Mental Health Workers perspectives on Rural practice

Mental health work can potentially have positive and/or negative effects on professionals. Positive effects include the mental health worker feeling positive about being able to help, an experience referred to as compassion satisfaction (Stamm, 2010). They are also at risk of experiencing emotional exhaustion or burnout, symptoms of compassion fatigue (Stamm, 2010). In addition, rural mental health workers may face stressors of professional isolation, work overload and ethical dilemmas unique …

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Rural obesity is high

Rural Obesity Stefan Juengling, The West Australian September 23, 2013, 3:33 pm A recent report has found WA residents living in rural and remote areas have higher rates of mental illness and obesity. The report, compiled by Thinktank Lateral Economics, states that people living in rural areas have less specialised support and have to deal with a greater stigma relating to mental illness. It also found the rate of obesity …

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Greens launch plan for better rural mental health

ABC Rural By Anna Vidot 21 August 2013 The Greens have launched their policy for rural mental health, calling for an additional $550 million for the sector over four years. The policy includes funding for more flexible and community-based care for regional Australians, better services, better training for people in regional communities, and better outreach programs. The eight-point plan is the result of consultations conducted by Greens mental health spokeswoman, …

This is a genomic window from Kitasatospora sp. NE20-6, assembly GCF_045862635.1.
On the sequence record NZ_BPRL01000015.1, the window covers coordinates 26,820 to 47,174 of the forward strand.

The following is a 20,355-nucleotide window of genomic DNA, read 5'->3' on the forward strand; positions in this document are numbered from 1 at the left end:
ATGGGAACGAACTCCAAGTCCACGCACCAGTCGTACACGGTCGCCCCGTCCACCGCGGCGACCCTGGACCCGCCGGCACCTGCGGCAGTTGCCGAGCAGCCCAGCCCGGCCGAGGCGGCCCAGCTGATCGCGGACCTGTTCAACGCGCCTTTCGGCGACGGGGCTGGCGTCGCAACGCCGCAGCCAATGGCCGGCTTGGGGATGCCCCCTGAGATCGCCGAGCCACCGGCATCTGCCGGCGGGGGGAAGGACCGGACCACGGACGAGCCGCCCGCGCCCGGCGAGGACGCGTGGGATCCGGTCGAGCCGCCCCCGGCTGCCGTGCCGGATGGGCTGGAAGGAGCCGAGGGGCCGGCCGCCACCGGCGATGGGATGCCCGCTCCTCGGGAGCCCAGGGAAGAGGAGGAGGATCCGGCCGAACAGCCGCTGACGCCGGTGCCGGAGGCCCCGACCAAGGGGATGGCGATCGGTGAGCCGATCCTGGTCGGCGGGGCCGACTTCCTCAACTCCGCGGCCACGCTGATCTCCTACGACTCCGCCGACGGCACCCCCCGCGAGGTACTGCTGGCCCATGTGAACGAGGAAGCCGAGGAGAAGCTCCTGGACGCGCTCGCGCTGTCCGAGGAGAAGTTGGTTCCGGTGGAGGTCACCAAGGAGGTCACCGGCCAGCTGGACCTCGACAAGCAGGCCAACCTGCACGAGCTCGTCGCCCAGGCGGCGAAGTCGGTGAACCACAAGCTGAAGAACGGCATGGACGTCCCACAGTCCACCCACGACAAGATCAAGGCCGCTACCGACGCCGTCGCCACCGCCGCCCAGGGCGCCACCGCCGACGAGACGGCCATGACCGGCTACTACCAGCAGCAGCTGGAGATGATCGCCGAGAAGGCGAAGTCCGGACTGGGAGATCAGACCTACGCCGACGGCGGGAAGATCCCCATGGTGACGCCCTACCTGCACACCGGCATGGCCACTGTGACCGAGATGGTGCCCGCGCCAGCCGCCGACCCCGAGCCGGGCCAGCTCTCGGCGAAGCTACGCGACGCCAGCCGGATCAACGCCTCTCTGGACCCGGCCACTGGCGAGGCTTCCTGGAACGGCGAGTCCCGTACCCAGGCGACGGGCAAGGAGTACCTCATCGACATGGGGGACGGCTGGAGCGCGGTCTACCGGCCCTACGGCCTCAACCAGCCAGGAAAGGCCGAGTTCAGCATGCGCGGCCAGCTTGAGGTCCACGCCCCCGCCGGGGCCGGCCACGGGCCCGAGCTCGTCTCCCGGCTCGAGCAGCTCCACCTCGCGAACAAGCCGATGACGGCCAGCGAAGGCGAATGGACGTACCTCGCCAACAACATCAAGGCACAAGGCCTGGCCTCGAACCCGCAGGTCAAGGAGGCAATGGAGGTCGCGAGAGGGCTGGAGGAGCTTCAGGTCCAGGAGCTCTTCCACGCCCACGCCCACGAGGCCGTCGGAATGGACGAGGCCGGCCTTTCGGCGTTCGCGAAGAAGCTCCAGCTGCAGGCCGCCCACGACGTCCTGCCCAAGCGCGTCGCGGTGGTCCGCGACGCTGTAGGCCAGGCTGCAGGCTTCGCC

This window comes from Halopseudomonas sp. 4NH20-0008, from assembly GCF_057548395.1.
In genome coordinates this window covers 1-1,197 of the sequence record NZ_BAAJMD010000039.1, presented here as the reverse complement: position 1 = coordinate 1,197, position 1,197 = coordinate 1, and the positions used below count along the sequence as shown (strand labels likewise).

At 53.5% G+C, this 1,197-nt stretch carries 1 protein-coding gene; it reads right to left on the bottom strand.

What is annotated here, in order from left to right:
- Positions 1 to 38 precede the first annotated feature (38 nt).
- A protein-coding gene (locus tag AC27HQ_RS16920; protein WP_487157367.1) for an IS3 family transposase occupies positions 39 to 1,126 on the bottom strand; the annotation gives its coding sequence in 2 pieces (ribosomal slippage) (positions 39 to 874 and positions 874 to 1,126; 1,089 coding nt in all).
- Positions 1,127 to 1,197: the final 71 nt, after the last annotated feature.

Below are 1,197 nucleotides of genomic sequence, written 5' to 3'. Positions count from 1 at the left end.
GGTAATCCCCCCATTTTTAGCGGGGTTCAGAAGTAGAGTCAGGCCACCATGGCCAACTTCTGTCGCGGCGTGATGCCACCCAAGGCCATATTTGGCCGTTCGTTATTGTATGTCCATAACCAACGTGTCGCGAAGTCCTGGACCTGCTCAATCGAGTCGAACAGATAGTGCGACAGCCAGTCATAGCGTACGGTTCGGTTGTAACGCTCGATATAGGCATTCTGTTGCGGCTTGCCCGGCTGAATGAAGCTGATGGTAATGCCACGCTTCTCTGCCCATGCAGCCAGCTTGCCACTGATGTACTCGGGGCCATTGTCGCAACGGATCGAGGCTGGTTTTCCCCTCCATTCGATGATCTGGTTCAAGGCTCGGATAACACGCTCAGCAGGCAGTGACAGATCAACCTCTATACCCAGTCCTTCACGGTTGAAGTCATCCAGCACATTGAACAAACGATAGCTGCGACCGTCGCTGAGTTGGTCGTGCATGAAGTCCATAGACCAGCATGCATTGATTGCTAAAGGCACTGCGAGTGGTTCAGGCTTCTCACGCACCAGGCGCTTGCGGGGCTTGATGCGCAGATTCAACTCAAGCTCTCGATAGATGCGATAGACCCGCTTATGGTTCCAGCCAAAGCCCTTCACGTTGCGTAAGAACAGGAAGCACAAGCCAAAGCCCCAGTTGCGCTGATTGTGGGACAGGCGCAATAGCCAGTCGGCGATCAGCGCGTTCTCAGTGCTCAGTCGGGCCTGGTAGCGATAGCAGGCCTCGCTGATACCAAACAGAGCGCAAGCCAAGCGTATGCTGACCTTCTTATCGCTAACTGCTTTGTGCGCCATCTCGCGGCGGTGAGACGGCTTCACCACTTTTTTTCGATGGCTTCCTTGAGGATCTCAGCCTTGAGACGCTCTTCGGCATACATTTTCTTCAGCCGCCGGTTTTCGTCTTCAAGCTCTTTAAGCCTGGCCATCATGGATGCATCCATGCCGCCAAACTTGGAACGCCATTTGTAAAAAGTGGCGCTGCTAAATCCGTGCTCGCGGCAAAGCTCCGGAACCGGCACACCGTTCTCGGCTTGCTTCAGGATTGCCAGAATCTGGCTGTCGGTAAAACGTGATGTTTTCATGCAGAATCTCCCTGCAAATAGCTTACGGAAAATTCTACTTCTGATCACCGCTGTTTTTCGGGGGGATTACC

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5th Australian Rural and Remote Mental Health Symposium

The Symposium Program includes 9 keynote presenters, 48 session presenters along with 4 workshops.  You will hear from these exciting and thought-provoking speakers ready to share their views on the important topic of Rural & Remote Mental Health. This Symposium will explore the challenges and effectiveness of alliances between government, NGO’s, and communities through presentations and evaluations of partnership initiatives. It will also examine “diagnosable mild to moderate mental illness” …

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How do adults with substance dependence access treatment services? A qualitative descriptive study of help-seeking and behaviour change

Adults are less likely to access health services for substance use disorders, than any other psychiatric disorder, despite high prevalence, morbidity and mortality. Comorbid substance use and psychiatric disorders cause moderate to severe illness and disability, yet only half of people diagnosed perceive the need for and then access health care. Of the people that do access treatment, many drop out or are dissatisfied with the service. This study explored …

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